Last Tuesday, a federal district court rejected an insurer’s motion for summary judgment on a Stowers claim against a liability insurer after the insurer rejected settlement offers within policy limits and an excess judgment was entered against their insured.  In Bramlett v. Medical Protective Co. of Fort Wayne, Indiana, 2013 WL 796725 (N.D. Tex. March 5, 2013), following surgery, the treating physician suspected internal bleeding and ordered related tests, but then left the hospital before checking the results to work out with his personal trainer.  By the time he returned and checked the test results, it was too late and the patient later died from post-operative bleeding.  Almost one year later, after the death but before presenting a required expert’s report indicating the doctor was negligent, the decedent’s family presented a demand for the $200,000 policy limit but the offer was rejected.   A second offer was made and the expert’s report was provided, but that offer was allowed to expire.  The trial court entered judgment in excess of $12,000,000 and the decedent’s family pursued the insurer for the excess judgment.

There was no dispute that the first two Stowers elements; a claim within the scope of the liability coverage and, a demand within policy limits, were met.  But the insurer moved for summary judgment asserting that the third element of Stowers – that the offer was such that a reasonable and prudent insurer would accept it considering the insured’s potential exposure – was not met as a matter of law.  As to the first demand, the insurer asserted that plaintiffs failed to provide the statutorily-required expert report expressing a medical opinion that the treating physician was negligent.  The court rejected this argument observing that a jury could find based solely the facts as known to the insurer at the time of the demand, that a reasonably prudent insurer  should  have  accepted  it.   As  to  the  second  demand,  the  insurer  argued  that  its  actions  were reasonable because the 17 day time period allowed to accept the offer was insufficient.  The court noted that there are some instances that the time allowed to accept the offer can be unreasonable, but under the facts of this case, the question is one of fact and the jury should be allowed to apply the “reasonably prudent insurer standard.” Accordingly, summary judgment was denied.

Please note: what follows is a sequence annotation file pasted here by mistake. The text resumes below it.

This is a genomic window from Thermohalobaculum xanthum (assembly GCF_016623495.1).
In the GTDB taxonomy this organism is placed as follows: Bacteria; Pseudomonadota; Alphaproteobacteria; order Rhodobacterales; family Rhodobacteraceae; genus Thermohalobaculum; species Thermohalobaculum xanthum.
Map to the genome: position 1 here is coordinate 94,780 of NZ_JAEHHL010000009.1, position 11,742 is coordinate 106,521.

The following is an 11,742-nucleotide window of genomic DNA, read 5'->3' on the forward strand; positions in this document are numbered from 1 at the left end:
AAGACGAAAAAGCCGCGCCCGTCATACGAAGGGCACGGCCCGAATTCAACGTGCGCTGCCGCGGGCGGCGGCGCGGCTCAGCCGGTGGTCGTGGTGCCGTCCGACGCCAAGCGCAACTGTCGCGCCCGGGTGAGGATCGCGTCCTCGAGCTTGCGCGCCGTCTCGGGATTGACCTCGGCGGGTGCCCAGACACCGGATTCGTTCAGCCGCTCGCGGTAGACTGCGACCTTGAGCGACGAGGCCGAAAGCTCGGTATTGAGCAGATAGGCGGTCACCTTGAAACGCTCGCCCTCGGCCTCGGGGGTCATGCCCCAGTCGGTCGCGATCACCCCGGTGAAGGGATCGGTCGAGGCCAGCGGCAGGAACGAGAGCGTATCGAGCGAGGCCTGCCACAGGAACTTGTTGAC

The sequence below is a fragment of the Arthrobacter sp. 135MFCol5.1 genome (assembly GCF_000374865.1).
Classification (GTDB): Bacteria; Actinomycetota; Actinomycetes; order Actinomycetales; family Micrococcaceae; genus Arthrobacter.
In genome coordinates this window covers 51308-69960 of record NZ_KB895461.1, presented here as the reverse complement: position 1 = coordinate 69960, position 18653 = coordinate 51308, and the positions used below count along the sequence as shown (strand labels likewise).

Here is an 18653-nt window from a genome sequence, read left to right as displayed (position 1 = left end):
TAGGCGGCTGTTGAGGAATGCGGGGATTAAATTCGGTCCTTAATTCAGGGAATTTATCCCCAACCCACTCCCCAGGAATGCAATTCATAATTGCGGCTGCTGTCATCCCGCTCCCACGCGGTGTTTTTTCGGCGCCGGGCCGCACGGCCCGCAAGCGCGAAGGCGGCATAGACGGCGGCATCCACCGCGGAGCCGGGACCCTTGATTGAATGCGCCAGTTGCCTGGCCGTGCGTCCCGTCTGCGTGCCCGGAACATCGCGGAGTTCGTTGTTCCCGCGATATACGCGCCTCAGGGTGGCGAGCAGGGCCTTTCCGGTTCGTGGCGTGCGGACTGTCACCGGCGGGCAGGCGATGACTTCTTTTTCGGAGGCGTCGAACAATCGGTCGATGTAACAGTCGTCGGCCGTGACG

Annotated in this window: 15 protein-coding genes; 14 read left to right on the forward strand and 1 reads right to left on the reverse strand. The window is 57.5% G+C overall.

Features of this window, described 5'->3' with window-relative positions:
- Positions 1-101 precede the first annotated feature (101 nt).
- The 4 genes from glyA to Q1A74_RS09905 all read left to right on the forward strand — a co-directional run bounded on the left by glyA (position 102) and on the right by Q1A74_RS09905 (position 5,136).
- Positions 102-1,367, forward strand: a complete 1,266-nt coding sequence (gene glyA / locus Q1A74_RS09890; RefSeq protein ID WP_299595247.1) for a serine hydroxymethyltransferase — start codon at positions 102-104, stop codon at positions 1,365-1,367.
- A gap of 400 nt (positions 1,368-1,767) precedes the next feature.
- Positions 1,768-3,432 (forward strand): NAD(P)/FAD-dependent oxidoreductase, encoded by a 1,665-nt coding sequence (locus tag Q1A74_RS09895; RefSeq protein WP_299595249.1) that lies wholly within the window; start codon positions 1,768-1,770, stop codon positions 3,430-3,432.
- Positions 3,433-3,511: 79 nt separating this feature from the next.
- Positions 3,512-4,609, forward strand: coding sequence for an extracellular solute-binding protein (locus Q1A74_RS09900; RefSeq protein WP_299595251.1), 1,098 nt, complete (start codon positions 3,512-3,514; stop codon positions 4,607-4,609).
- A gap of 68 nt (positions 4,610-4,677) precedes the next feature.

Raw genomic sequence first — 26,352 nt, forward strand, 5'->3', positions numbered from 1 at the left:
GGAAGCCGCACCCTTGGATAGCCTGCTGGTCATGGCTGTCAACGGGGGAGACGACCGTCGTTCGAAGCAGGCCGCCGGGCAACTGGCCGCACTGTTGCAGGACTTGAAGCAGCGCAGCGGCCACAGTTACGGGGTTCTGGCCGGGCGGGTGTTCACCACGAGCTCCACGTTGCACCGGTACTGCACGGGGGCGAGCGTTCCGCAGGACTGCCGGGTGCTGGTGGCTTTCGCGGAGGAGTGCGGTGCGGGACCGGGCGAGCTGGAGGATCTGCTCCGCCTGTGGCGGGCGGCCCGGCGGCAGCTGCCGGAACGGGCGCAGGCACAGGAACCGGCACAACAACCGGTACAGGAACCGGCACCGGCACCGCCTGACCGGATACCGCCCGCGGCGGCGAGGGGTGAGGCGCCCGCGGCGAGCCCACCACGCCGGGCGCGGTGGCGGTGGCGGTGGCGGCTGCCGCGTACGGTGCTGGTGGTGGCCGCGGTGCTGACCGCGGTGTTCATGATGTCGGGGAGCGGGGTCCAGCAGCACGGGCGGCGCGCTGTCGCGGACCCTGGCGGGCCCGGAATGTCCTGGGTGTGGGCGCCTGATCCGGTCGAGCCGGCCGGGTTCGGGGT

Jump to Page

Necessary Cookies

Necessary cookies enable core functionality such as security, network management, and accessibility. You may disable these by changing your browser settings, but this may affect how the website functions.

Analytical Cookies

Analytical cookies help us improve our website by collecting and reporting information on its usage. We access and process information from these cookies at an aggregate level.